There are many ways to define what differentiates the left from the right. Some issues seem to go along party lines, but they don’t necessarily define us. While one key element is big government versus small, I believe there is another, less commonly noticed, but that often separates us—personal responsibility.
If one looks at many of the policies favored by the right, they generally have the air of personal responsibility behind them. We want people to work hard and achieve the American dream all on their own, without government holding them back or giving them an unfair advantage.
The left, on the other hand, tend to champion the idea that all who are unsuccessful are not in their situation due to their own faults, but instead because of greedy corporations and fat cats. It makes for great Hollywood drama, but it’s most definitely fiction.
While statistics have shown that conservatives, contrary to popular myth, are generally more charitable than their left-wing counterparts, the fact is, we generally give assistance to those who are truly incapable of helping themselves or those who are in their position for admirable reasons such as The Wounded Warrior Project, that helps wounded soldiers returning from battle.
We want to help people, but more importantly, we want to help people help themselves. Charities are great, but self-sustaining jobs are better. Socialists can give someone a fish if they want, we prefer to give them a fishing pole and kick them out of the nest.
By wanting to severely revamp and limit programs like welfare, unemployment, Social Security, and other entitlements, we are often deemed as heartless and cruel, but that is unfair and offensive. We want people to succeed; we just don’t feel we’re liable for their success or failure at the expense of ourselves and our loved ones.
Those programs are wrought with abuse. For instance, I know people who remained on unemployment until it ran out so they could find a preferred job when they could have easily found a lesser paying job to get off the government dime sooner. I also know people who are collecting disability assistance, but still able to play golf several times a month.
One can hardly blame them. It’s not illegal if they have the proper documentation from a doctor, and are indeed disabled in some small way. Most people simply aren’t going to turn down free money if they can get it. I dare say you’d be lying if you said you didn’t know someone like that.
One other personal responsibility issue is the Four Loko debate, and eventual ban. People have insisted it should be removed from shelves because young adults have overindulged and gotten injured due to the energy supplements keeping them from passing out when they get too drunk. Banning products because people are too ignorant to know when to say no is not the American way.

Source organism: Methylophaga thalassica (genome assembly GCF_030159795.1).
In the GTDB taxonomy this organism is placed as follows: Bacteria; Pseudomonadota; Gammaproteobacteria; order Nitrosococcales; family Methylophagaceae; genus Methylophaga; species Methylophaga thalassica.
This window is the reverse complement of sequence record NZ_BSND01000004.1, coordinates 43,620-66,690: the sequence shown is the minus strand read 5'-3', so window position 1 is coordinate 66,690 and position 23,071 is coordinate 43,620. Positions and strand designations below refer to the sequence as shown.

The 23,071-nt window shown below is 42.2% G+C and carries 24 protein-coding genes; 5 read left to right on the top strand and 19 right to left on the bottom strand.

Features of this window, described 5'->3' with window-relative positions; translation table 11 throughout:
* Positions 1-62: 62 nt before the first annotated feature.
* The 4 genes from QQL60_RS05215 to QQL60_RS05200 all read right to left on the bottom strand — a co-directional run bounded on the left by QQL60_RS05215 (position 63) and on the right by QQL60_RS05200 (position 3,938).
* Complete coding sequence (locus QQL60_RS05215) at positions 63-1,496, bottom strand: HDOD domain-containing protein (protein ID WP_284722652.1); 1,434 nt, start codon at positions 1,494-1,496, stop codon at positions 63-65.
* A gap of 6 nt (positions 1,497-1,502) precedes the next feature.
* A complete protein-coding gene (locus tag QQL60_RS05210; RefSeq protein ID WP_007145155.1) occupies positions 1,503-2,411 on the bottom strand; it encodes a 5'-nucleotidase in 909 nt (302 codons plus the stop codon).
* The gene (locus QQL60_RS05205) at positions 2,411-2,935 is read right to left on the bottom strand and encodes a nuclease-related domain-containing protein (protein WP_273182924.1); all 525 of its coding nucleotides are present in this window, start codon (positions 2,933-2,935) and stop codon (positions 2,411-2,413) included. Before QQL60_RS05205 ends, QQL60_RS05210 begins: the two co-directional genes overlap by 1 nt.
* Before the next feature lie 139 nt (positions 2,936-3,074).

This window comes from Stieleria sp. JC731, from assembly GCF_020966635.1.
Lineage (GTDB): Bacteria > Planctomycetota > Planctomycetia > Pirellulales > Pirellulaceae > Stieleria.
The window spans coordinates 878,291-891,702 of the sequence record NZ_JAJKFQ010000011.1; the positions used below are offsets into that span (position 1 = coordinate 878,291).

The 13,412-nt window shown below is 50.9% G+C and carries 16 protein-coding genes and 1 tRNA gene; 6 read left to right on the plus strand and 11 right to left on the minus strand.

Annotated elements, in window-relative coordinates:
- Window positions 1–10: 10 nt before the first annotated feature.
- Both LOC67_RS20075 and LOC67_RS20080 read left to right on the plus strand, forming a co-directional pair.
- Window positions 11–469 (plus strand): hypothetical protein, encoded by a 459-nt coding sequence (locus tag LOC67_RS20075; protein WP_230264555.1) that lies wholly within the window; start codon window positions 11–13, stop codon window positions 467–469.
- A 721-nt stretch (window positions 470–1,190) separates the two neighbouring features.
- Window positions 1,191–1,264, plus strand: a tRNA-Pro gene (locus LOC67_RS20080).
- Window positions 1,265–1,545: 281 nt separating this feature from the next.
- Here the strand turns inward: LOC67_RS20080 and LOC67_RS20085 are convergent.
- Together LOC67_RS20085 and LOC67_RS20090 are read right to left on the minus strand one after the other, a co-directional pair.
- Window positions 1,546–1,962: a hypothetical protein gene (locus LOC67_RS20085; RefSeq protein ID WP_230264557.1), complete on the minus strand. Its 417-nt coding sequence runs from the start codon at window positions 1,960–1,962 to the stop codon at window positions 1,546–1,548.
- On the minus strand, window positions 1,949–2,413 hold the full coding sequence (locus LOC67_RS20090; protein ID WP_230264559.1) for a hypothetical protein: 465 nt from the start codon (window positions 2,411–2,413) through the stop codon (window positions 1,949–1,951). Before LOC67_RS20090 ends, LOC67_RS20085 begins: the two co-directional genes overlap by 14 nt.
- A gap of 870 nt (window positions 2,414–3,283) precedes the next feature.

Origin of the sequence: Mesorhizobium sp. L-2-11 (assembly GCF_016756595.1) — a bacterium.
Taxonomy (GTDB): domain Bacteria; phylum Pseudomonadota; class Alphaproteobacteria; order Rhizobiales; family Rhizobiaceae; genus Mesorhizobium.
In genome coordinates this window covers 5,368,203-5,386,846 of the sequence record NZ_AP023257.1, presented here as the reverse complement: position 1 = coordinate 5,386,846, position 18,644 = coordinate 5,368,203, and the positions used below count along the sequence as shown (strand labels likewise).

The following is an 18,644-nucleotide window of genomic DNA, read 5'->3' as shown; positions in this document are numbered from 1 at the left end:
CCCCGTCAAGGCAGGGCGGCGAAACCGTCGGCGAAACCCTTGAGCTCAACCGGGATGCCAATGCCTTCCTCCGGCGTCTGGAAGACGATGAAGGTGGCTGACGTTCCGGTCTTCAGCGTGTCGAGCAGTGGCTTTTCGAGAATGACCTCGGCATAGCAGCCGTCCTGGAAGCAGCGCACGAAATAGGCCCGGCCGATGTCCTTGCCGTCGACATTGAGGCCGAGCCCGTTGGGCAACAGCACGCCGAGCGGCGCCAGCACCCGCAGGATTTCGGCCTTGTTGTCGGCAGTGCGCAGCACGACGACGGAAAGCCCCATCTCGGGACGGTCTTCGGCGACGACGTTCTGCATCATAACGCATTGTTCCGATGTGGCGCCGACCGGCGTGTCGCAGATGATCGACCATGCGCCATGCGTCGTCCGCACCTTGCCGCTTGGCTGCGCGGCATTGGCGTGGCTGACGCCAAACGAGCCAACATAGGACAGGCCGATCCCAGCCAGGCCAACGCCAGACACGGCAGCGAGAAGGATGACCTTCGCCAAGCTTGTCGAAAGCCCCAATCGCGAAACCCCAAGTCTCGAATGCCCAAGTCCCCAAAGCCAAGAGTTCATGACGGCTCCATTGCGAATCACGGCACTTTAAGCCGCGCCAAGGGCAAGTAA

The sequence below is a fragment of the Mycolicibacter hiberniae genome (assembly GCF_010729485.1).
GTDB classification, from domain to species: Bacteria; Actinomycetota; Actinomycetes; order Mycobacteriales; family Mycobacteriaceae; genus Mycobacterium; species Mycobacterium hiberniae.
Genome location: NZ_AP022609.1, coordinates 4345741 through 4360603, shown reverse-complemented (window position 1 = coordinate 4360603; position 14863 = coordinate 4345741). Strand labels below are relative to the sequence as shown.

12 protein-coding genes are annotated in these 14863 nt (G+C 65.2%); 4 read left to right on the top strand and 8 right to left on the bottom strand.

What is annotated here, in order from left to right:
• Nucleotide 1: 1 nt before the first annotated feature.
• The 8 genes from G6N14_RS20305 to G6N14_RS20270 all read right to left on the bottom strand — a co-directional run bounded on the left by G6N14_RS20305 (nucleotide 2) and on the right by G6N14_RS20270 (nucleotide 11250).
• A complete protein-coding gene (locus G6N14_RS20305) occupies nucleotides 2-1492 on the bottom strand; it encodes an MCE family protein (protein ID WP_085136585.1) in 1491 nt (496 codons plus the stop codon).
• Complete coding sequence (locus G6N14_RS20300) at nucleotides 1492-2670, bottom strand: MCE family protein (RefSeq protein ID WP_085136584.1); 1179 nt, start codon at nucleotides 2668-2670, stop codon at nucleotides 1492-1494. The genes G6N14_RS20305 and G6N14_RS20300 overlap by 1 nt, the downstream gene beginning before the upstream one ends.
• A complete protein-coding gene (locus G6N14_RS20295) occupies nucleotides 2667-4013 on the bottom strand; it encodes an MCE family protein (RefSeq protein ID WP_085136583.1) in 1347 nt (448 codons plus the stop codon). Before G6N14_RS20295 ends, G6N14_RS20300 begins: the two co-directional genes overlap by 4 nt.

Americans have the right to be an idiot, put themselves in danger, and do themselves harm as they see fit. We largely reject nanny state policies, and rightfully so. People believe protection laws save lives, but the evidence often proves contrary. There is a little-known phenomenon called the Peltzman Effect that shows making things safer often leads to more dangerous behavior.
For instance, some local dangerous 4-way intersections were recently replaced with roundabouts. People here had never even seen a roundabout in person, and there were concerns the confusion would lead to more accidents. However, it had the opposite effect because people were now paying close attention to how they navigated through it instead of breezing through on mental cruise control.
Every time our government puts up a safety net, people engage in riskier behavior because of it. Would you be a better employee if you knew that there were no unemployment insurance to help if you if you lost that job? For many, it would change their behavior immensely.
The Four Loko incident is very similar. People refer to alcoholism as a disease, which infuriates me. It’s insulting to everyone who legitimately contracted a disease they had no control over, as opposed to doing it to themselves for a good time. Unless you are born unto someone who didn’t refrain from drinking while pregnant, alcoholism is a self-inflicted condition; not a disease in my opinion. And I will vehemently reject the American Medical Associations claim otherwise.
The reason this infuriates me is because by calling it a disease, people are attempting to absolve themselves of responsibility for it. Then when you get fired because you’re an uncontrollable drunk, the left want to pass legislation that says you should be sent to rehab, not fired, and your employer is a heartless bastard for sacking you. Think I’m joking? Think again.
I however believe the drunkard is a selfish jerk that puts themselves, their family, other motorists (if they are driving), and their employer at risk by putting their desire to have a good time above all else. They alone are to blame.
The Tea Party compared to the Occupy movement were great examples too. Tea Partiers feel compelled to leave the location in as good or better shape than they found it, Occupiers defecate in public and blame Wall Street for their apparent lack of ability to properly identify a toilet from a police car.
The concept of blaming others for your own shortcomings is an attractive one. How could YOU possibly be the cause for your own failures when you’re so awesome?! (In your own mind anyway)
The left can embrace that philosophy if they want. But while they’re whining, complaining, blaming, and finger pointing; we shut up, get to work, and get things done. We are proud to be the party of personal responsibility.